The War Over America’s Past Is Really About the Future
Nike pitchman and former NFL quarterback Colin Kaepernick recently objected to the company’s release of a special Fourth of July sneaker emblazoned with a 13-star Betsy Ross flag. Pictured: A Nike ad featuring Kaepernick on display Sept. 8, 2018, in New York City. (Photo: Angela Weiss/AFP/Getty Images)
Victor Davis Hanson is a classicist and historian at the Hoover Institution at Stanford University, and author of the book “The Second World Wars: How the First Global Conflict Was Fought and Won.” You can reach him by e-mailing email@example.com.
The summer season has ripped off the thin scab that covered an American wound, revealing a festering disagreement about the nature and origins of the United States.
The San Francisco Board of Education recently voted to paint over, and thus destroy, a 1,600-square-foot mural of George Washington’s life in San Francisco’s George Washington High School.
Victor Arnautoff, a communist Russian-American artist and Stanford University art professor, had painted “Life of Washington” in 1936, commissioned by the New Deal’s Works Progress Administration.
A community task force appointed by the school district had recommended that the board address student and parent objections to the 83-year-old mural, which some viewed as racist for its depiction of black slaves and Native Americans.
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Nike pitchman and former NFL quarterback Colin Kaepernick recently objected to the company’s release of a special Fourth of July sneaker emblazoned with a 13-star Betsy Ross flag. The terrified Nike immediately pulled the shoe off the market.
The New York Times opinion team issued a Fourth of July video about “the myth of America as the greatest nation on earth.” The Times’ journalists conceded that the United States is “just OK.”
During a recent speech to students at a Minnesota high school, Rep. Ilhan Omar, D-Minn., offered a scathing appraisal of her adopted country, which she depicted as a disappointment whose racism and inequality did not meet her expectations as an idealistic refugee.
Omar’s family had fled worn-torn Somalia and spent four years in a Kenyan refugee camp before reaching Minnesota, where Omar received a subsidized education and ended up a congresswoman.
The U.S. women’s national soccer team won the World Cup earlier this month. Team stalwart Megan Rapinoe refused to put her hand over heart during the playing of the national anthem, boasted that she would never visit the “f—ing White House,” and, with others, nonchalantly let the American flag fall to the ground during the victory celebration.
The city council in St. Louis Park, a suburb of Minneapolis, voted to stop reciting the Pledge of Allegiance before its meeting on the rationale that it wished not to offend a “diverse community.”
The list of these public pushbacks at traditional American patriotic customs and rituals could be multiplied. They follow the recent frequent toppling of statues of 19th-century American figures, many of them from the South, and the renaming of streets and buildings to blot out mention of famous men and women from the past now deemed illiberal enemies of the people.
Such theater is the street version of what candidates in the Democratic presidential primary have been saying for months. They want to disband border enforcement, issue blanket amnesties, demand reparations for descendants of slaves, issue formal apologies to groups perceived to be the subjects of discrimination, and rail against American unfairness, inequality, and a racist and sexist past.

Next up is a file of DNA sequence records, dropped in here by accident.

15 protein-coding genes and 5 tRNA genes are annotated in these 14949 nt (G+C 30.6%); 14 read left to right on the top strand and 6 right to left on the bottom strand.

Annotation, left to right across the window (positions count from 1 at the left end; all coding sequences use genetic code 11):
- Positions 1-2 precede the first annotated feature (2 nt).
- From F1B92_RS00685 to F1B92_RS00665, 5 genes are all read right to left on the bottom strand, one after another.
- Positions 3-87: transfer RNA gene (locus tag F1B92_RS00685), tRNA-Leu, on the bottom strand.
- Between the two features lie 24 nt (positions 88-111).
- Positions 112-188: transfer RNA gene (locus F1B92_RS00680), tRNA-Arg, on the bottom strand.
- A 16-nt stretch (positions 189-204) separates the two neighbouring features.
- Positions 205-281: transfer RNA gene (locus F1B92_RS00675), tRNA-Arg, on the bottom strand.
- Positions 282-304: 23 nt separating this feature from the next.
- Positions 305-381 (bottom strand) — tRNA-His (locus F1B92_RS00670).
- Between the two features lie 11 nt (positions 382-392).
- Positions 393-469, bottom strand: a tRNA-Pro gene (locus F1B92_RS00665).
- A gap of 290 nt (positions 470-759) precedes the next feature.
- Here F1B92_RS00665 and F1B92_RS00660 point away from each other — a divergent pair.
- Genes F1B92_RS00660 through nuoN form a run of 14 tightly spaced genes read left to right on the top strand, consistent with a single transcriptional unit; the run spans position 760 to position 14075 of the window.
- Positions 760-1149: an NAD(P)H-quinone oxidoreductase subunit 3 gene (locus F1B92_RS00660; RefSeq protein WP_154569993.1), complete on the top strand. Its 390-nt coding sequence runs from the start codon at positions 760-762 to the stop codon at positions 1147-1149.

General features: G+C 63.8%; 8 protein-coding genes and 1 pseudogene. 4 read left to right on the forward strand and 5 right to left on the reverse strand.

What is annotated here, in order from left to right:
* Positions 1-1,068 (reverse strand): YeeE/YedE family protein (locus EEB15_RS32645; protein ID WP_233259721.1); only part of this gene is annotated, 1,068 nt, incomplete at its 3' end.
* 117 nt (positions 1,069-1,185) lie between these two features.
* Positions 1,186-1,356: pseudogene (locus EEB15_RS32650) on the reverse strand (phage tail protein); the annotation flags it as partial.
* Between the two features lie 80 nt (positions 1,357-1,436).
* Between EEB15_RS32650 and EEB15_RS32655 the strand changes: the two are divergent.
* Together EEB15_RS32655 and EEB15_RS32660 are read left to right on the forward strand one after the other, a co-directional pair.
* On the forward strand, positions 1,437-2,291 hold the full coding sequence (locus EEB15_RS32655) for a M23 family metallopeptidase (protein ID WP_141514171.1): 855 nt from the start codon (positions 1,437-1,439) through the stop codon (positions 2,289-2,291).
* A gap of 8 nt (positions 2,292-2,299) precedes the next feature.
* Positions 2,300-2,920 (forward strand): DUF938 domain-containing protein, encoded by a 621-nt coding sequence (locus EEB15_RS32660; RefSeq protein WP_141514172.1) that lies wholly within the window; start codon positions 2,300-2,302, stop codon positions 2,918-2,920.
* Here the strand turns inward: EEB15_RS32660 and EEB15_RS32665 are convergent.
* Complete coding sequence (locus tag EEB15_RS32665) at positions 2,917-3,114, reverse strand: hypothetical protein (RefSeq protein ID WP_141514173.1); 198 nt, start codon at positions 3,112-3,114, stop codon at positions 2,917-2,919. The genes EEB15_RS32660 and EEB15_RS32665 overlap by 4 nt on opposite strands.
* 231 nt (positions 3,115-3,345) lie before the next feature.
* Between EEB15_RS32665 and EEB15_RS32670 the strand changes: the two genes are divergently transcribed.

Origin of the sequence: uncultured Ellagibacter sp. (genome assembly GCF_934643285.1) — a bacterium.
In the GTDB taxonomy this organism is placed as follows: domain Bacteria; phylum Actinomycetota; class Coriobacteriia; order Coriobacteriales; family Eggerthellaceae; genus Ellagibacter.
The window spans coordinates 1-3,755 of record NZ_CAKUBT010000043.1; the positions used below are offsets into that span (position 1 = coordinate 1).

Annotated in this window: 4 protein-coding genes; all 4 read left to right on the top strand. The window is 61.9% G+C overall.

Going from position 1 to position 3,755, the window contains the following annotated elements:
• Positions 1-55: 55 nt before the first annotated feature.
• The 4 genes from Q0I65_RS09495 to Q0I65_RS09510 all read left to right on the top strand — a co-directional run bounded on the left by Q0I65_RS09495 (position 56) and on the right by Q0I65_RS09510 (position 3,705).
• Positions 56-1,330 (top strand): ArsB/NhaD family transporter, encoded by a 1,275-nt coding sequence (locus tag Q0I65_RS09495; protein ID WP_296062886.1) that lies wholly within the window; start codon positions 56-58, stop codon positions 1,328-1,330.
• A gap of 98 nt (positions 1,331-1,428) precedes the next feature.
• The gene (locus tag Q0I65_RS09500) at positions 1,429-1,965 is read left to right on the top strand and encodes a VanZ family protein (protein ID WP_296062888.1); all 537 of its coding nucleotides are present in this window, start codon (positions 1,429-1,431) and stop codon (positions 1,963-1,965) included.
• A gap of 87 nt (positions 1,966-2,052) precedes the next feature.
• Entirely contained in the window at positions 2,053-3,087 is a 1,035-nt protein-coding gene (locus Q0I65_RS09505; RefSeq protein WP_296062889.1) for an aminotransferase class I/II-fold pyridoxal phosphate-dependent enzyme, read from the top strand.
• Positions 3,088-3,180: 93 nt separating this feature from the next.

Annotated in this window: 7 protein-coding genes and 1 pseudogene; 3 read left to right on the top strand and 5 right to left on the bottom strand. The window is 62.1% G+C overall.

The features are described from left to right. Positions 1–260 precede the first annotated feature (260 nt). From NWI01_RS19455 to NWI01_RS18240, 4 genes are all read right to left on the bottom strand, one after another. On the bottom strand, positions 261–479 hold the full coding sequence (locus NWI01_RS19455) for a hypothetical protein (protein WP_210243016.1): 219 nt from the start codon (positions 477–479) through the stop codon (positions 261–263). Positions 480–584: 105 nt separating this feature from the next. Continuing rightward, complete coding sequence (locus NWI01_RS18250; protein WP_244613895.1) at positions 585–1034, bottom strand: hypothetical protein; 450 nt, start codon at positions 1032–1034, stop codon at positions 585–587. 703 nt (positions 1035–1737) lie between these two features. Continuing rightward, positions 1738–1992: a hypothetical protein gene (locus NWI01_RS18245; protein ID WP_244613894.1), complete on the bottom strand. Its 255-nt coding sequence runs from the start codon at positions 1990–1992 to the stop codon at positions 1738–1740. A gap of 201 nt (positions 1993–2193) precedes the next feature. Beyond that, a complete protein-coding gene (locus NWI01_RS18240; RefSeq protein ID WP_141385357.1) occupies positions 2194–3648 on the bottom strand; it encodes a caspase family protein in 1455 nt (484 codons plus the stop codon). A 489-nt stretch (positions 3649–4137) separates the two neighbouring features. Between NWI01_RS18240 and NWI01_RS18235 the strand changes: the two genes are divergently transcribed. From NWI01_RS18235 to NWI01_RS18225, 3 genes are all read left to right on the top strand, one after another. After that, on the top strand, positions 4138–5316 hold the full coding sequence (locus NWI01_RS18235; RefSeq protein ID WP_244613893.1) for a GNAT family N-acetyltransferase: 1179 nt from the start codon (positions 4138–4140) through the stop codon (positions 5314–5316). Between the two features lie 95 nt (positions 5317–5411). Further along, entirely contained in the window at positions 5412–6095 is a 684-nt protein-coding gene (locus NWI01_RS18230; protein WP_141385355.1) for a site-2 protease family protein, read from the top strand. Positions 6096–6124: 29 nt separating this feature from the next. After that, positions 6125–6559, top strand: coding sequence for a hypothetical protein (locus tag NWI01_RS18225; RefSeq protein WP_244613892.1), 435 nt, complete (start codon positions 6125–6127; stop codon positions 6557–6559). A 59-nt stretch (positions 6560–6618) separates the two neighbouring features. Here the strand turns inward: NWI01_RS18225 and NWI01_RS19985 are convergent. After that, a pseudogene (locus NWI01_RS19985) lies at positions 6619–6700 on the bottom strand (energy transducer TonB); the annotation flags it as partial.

In their radical progressive view—shared by billionaires from Silicon Valley, recent immigrants, and the new Democratic Party—America was flawed, perhaps fatally, at its origins.
Things have not gotten much better in the country’s subsequent 243 years, nor will they get any better—at least not until America as we know it is dismantled and replaced by a new nation predicated on race, class, and gender identity politics agendas.
In this view, an “OK” America is no better than other countries. As Barack Obama once bluntly put it, America is only exceptional in relative terms, given that citizens of Greece and the United Kingdom believe their own countries are just as exceptional. In other words, there is no absolute standard to judge a nation’s excellence.
About half the country disagrees. It insists that America’s sins, past and present, are those of mankind. But only in America were human failings constantly critiqued and addressed.
America does not have to be perfect to be good. As the world’s wealthiest democracy, it certainly has given people from all over the world greater security and affluence than any other nation in history—with the largest economy, largest military, greatest energy production, and most top-ranked universities in the world.
America alone kept the postwar peace and still preserves free and safe global communications, travel, and commerce.
The traditionalists see American history as a unique effort to overcome human weakness, bias, and sin. That effort is unmatched by other cultures and nations, and explains why millions of foreign nationals swarm into the United States, both legally and illegally.
These arguments over our past are really over the present—and especially the future.
If progressives and socialists can at last convince the American public that their country was always hopelessly flawed, they can gain power to remake it based on their own interests.
These elites see Americans not as unique individuals but as race, class, and gender collectives, with shared grievances from the past that must be paid out in the present and the future.
We’ve seen something like this fight before, in 1861—and it didn’t end well.